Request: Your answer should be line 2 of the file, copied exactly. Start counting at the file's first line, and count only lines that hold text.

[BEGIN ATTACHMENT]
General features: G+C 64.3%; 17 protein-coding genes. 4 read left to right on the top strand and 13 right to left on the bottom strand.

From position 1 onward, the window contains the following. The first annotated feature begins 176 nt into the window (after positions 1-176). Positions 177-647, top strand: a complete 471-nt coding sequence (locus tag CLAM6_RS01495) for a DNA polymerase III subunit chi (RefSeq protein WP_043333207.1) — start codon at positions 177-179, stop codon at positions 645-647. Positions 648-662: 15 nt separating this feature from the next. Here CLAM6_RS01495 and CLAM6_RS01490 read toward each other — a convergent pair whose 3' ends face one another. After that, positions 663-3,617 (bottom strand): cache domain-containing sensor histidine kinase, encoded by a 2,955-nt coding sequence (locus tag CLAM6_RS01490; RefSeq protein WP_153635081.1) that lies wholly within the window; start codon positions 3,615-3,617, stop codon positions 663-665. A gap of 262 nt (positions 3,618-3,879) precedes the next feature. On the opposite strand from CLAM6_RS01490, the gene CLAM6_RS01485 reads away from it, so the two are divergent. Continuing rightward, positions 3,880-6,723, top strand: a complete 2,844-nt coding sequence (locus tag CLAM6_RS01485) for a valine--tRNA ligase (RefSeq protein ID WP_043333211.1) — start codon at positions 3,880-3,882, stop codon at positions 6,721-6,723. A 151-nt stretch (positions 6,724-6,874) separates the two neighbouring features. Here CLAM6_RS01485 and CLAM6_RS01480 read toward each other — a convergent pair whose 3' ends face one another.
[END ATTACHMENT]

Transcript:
From position 1 onward, the window contains the following. The first annotated feature begins 176 nt into the window (after positions 1-176). Positions 177-647, top strand: a complete 471-nt coding sequence (locus tag CLAM6_RS01495) for a DNA polymerase III subunit chi (RefSeq protein WP_043333207.1) — start codon at positions 177-179, stop codon at positions 645-647. Positions 648-662: 15 nt separating this feature from the next. Here CLAM6_RS01495 and CLAM6_RS01490 read toward each other — a convergent pair whose 3' ends face one another. After that, positions 663-3,617 (bottom strand): cache domain-containing sensor histidine kinase, encoded by a 2,955-nt coding sequence (locus tag CLAM6_RS01490; RefSeq protein WP_153635081.1) that lies wholly within the window; start codon positions 3,615-3,617, stop codon positions 663-665. A gap of 262 nt (positions 3,618-3,879) precedes the next feature. On the opposite strand from CLAM6_RS01490, the gene CLAM6_RS01485 reads away from it, so the two are divergent. Continuing rightward, positions 3,880-6,723, top strand: a complete 2,844-nt coding sequence (locus tag CLAM6_RS01485) for a valine--tRNA ligase (RefSeq protein ID WP_043333211.1) — start codon at positions 3,880-3,882, stop codon at positions 6,721-6,723. A 151-nt stretch (positions 6,724-6,874) separates the two neighbouring features. Here CLAM6_RS01485 and CLAM6_RS01480 read toward each other — a convergent pair whose 3' ends face one another.